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epa05761375 The newly appointed leader of the Social Democratic Party (SPD) and candidate for chancellor, Martin Schulz, addresses the media during a news conference at the SPD's headquarters in Berlin, Germany, 30 January 2017. Seen in background (R) is a statue of former SPD party leader and Social Democratic Chancellor Willy Brandt.  EPA/CLEMENS BILAN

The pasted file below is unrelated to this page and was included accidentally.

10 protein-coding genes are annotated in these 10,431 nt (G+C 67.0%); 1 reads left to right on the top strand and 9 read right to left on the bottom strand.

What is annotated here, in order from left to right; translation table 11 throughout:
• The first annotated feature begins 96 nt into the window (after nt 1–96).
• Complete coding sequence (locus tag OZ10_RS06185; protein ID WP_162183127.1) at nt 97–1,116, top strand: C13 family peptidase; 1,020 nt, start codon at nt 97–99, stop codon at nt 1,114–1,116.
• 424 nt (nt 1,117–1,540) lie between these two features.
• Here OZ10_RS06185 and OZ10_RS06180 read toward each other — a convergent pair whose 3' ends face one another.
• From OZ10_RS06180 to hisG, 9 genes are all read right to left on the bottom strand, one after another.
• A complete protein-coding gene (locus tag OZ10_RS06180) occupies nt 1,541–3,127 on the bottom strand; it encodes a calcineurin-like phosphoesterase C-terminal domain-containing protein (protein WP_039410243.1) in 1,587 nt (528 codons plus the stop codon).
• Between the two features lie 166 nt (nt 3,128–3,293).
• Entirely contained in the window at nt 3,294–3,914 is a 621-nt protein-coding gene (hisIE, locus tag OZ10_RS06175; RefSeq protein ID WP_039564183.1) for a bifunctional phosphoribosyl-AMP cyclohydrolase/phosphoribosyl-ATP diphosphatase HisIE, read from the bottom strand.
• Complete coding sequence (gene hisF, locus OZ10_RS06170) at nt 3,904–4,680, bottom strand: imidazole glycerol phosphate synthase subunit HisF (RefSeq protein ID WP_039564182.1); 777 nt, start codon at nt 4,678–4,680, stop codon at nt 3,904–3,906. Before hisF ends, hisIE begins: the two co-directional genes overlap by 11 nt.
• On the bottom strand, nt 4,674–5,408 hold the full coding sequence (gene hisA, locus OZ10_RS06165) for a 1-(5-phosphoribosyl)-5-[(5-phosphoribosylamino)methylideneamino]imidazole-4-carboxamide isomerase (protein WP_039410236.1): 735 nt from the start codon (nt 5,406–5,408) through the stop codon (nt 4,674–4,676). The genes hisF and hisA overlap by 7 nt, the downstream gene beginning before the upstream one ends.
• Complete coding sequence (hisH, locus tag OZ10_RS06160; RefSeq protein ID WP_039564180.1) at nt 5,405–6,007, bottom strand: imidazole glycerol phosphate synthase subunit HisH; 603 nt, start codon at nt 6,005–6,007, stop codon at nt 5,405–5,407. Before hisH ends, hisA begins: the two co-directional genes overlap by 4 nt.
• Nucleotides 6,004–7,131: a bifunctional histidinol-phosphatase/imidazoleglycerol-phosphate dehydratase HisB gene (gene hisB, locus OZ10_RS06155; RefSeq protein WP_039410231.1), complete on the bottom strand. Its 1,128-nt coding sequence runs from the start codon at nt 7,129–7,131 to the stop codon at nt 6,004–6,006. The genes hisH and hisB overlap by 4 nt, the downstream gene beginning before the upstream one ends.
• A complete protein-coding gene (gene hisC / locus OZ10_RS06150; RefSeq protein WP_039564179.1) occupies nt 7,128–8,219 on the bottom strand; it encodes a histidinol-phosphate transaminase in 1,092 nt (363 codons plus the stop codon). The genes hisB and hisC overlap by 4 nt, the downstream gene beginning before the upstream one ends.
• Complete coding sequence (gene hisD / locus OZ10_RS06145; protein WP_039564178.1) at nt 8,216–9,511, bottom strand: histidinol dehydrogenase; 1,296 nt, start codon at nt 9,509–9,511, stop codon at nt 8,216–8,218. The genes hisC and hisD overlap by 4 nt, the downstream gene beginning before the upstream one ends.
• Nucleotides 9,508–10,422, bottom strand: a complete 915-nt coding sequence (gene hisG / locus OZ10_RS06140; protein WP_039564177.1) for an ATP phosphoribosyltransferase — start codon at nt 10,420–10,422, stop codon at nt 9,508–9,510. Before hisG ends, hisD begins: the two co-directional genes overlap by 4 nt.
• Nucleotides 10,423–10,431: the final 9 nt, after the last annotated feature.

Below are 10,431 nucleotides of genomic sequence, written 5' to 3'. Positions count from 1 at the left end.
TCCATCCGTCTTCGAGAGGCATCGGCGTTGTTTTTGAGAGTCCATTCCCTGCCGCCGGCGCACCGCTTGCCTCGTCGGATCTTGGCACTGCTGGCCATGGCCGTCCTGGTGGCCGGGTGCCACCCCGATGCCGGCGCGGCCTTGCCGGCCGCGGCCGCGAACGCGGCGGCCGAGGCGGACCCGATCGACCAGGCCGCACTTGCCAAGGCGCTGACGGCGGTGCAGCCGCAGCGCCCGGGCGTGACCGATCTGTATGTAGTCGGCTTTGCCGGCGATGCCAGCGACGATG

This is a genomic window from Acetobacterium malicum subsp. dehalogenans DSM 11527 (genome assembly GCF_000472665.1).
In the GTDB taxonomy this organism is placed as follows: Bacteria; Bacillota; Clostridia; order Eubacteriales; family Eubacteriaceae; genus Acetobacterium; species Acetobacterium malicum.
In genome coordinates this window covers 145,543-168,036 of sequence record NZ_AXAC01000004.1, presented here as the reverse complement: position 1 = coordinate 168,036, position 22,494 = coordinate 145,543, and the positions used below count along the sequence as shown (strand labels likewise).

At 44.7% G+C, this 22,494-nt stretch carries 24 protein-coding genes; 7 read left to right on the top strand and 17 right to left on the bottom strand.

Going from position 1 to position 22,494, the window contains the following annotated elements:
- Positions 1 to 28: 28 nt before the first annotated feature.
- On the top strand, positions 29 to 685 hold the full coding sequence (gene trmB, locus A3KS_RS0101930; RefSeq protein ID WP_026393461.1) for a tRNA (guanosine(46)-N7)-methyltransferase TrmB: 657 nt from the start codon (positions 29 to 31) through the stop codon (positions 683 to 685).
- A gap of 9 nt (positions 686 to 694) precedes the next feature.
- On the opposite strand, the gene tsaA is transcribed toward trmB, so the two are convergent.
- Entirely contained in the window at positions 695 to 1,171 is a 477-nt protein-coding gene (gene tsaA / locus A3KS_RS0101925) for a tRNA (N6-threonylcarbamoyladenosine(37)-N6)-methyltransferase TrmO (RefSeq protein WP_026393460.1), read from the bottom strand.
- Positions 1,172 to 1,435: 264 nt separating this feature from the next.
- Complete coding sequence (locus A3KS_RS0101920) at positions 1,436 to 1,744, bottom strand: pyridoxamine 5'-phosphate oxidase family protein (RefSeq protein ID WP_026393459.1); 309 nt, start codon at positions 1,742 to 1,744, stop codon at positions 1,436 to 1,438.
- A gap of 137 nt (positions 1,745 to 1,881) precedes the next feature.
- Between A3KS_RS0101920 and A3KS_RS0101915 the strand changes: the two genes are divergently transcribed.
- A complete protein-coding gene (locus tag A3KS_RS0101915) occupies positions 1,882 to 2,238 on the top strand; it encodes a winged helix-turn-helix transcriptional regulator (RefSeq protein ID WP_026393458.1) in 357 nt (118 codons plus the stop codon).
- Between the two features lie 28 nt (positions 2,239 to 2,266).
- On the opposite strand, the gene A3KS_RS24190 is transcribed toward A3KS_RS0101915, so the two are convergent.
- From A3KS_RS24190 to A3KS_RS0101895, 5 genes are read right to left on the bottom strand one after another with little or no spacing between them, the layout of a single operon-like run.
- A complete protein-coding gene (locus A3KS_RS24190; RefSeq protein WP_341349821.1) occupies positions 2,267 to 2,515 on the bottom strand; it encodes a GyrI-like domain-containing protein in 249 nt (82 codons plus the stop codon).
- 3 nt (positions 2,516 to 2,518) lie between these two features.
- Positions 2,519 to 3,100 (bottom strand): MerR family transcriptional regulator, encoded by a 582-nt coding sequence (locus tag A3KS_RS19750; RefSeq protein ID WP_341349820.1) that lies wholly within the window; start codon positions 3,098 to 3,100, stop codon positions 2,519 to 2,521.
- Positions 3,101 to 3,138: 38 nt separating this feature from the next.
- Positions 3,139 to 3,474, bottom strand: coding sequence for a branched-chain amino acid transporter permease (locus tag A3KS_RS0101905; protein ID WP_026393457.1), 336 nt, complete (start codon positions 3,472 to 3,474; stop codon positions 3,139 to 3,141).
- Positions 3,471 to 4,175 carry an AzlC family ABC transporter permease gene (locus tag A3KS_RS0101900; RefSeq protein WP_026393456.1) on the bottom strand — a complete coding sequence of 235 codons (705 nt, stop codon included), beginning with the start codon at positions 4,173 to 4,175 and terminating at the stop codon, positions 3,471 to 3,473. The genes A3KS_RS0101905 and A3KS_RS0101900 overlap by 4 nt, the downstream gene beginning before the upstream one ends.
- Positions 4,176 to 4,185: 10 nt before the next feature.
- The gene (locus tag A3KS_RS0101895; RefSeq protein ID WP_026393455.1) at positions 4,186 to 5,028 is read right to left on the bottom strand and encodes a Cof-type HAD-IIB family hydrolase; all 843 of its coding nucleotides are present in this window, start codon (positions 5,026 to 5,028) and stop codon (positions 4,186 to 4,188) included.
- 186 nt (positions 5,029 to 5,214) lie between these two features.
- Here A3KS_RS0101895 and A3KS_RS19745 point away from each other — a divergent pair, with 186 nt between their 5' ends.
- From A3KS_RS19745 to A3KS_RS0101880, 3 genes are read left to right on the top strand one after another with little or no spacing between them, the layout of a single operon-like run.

German Socialists have lately been in the throes of two very socialist contradictions that help explain why they are likely to lose in the forthcoming parliamentary elections.   The left-wing violence that accompanied the recent G-20 meeting in Hamburg shocked Germans, who had come to expect their young people to focus on their studies, jobs, and careers, but it also unleashed a debate about the degree to which the violence may be characterized as left-wing. Conservatives asserted that German socialists had too long given priority to right-wing violence and thereby enabled left-wingers to mobilize for the Hamburg meeting undeterred. Many socialists argued that the left and violence are incompatible. Some intellectuals tried to find a middle ground by suggesting that left and right were anachronistic terms.   In fact,